Richard Borge

  1. conceptual
  2. bio
  3. work process

Richard grew up in Fargo, ND (before it was cool) and has lived in various parts of the country. After completing graduate school in Tucson AZ, he moved to Asheville NC, then ultimately landed in NYC. Brooklyn is both home and office, where he works on editorial and corporate / advertising projects, covering both the illustration and motion design components. One of his favorite aspects of visual communication is the conceptual process, be it selling a product or conveying the intricacies of a complex article. Richard is happy to be included in the early concept finding aspect when possible.

Richard’s work has received numerous awards, including: American Illustration, Communication Arts, Society Of Illustrators, 3×3 Illustration, numerous Addy Awards, and more.

In addition to professional work, Richard also alternates teaching duties between Pratt Institute, School Of Visual Arts, and The Fashion Institute Of Technology.


CommArts Interview:

SVA Video Interview:


Communication Arts
The Society of Illustrators (NY + LA)
American Illustration
3×3 annual
Telly Awards
Addy Awards

Client List

Callaway Golf
Fast Company
Harvard Business Journal
Scientific American
The New York Times
The Wall St Journal
Yale Alumni magazine

For commissioned work, the creative process always begins with gaining an understanding of what the client’s needs are, and what it is about my work that prompted the initial call. I ask, “what should be communicated through this illustration or animation”? I generally like to chat on the phone with the client, and find out exactly what it is about my work that they were initially drawn to. When possible, I like to click through the site together, and I can get an idea of what they are looking for and if they have some ideas already in place.

If it’s an editorial project, I’ll read the article and ask what aspect of the article they want me to focus on. While reading the text, I will highlight some of the key words and doodle some loose thumbnail sketches, looking for a concept that can work. I start by sketching very roughly on paper, then once I have some ideas that could work, the sketches will get tightened up, either on paper or with an iPad. These tighter sketches are what the client sees. Sometimes color will be added in the sketch stage, but my preference is to first get the idea and composition worked out and approved before adding color. It really depends on the project and the client’s needs. If revisions are needed on the sketches, be it concept, composition, or anything else, now is the time to explore that.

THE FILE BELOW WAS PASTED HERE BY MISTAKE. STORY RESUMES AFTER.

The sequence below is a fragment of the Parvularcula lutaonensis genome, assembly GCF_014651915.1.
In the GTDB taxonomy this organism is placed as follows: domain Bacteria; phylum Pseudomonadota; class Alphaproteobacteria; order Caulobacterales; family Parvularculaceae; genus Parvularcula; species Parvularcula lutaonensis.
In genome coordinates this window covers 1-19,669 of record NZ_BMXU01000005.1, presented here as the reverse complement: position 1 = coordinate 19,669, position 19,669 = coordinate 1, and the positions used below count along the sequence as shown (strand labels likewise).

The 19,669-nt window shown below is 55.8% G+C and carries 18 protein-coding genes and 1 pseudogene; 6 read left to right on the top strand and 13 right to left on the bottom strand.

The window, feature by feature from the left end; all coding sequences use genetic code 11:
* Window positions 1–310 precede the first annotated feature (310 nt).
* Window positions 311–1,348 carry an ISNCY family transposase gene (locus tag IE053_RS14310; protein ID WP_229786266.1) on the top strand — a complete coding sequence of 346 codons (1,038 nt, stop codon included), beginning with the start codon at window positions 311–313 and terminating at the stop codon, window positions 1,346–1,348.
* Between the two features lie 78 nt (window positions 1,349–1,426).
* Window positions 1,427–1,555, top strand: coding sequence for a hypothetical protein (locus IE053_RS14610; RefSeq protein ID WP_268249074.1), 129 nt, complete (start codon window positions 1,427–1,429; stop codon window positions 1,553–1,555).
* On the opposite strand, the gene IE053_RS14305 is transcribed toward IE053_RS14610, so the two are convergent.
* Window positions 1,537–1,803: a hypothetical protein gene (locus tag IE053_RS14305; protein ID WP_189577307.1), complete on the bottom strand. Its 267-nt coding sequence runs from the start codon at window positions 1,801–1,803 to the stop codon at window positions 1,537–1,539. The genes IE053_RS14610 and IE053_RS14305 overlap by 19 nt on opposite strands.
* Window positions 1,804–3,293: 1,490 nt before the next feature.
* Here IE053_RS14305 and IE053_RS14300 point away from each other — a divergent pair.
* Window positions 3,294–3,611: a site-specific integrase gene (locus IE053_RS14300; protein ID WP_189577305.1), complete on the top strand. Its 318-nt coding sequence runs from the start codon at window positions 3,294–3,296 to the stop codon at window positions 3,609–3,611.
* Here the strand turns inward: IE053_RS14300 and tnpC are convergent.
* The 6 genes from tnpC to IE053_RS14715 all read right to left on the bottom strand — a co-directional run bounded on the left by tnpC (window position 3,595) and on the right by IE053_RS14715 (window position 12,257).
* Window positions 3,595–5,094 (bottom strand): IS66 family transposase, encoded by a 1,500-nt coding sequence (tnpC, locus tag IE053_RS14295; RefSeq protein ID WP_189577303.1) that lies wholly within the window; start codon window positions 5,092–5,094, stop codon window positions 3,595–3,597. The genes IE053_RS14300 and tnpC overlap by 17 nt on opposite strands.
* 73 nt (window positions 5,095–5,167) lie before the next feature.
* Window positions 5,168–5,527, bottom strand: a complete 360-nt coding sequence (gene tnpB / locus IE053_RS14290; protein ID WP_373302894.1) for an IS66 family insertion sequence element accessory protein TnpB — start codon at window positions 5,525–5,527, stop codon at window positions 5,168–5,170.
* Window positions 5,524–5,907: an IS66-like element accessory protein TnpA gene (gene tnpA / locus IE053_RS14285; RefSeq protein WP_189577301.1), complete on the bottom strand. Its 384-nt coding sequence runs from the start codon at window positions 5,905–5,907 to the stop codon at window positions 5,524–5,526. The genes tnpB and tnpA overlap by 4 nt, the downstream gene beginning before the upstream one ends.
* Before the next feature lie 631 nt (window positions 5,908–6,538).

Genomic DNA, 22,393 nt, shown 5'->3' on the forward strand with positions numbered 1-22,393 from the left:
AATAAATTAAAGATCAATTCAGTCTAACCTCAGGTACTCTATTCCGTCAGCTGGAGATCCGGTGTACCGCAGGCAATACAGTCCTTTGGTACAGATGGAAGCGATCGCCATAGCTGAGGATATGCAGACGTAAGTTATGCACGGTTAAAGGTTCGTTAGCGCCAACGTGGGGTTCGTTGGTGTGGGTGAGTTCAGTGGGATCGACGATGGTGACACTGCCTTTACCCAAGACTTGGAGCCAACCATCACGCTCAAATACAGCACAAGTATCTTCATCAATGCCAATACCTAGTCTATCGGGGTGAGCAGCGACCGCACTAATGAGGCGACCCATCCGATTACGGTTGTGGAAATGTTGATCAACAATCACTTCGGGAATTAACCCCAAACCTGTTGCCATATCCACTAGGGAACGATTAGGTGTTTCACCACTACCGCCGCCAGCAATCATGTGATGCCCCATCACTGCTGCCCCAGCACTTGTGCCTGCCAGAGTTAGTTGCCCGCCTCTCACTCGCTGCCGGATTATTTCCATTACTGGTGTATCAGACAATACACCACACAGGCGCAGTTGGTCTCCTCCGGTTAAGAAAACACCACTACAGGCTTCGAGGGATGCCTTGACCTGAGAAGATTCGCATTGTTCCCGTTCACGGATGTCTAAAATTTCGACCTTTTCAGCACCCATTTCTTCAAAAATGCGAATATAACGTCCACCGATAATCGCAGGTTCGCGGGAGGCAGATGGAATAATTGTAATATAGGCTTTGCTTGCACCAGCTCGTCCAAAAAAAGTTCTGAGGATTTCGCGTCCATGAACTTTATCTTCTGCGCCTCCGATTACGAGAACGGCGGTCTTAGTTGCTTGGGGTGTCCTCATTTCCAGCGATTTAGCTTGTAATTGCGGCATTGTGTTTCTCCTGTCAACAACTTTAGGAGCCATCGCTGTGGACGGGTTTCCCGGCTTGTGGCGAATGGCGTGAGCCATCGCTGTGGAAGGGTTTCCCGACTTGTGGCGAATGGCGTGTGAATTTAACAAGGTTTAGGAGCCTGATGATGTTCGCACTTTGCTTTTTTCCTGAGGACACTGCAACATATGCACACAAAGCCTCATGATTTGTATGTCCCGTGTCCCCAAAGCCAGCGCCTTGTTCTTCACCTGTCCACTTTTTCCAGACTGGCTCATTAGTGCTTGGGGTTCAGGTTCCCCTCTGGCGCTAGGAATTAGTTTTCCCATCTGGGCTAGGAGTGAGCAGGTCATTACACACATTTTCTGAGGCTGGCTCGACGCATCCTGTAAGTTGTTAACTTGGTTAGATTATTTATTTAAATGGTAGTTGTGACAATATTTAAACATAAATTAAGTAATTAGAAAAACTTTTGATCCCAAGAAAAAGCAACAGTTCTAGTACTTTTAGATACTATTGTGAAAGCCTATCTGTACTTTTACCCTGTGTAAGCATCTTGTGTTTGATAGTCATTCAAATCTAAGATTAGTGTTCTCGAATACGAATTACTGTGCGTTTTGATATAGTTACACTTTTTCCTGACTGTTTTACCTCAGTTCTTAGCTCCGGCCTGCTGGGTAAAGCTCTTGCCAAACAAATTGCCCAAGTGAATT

Once the sketch is approved, I’ll begin building the model in Cinema 4D (3D software package). Depending on the project, sometimes I’ll share images of the model as it is developing. It generally depends on what the client wants, or what they are comfortable with.

If graphics and images are to go on the model, that gets done in Photoshop, and imported into the 3D program. Once the art is done, it’s not unusual to have some small revisions. The revisions are incorporated into the art and it gets sent over. Art is always created at a minimum of 300dpi at actual size to be used. If there are any other technical specs needed, just let me know.

Note: Sometimes people think that because it is a 3D model, a lot of lead time needs to be in place in order to work together. While it is nice to have lots of time, it isn’t always a necessity. I can work pretty quickly, so if you have questions about the process don’t hesitate to ask. My work for the Wall Street Journal or NY Times generally get turned around really quickly.

Note: If animation is part of the project, it is a similar process, except we would add the stages of storyboarding, timing, and audio. If it is simply adding a little motion to the illustration, in a looping gif or something, that does not need to be storyboarded, we can just talk it through and I’ll apply the motion, render it out, and send it over.

Here’s a nice behind the scenes video that describes the creative process on the School Of Visual Arts Subway Poster:

Here is a recent Communication Arts interview:

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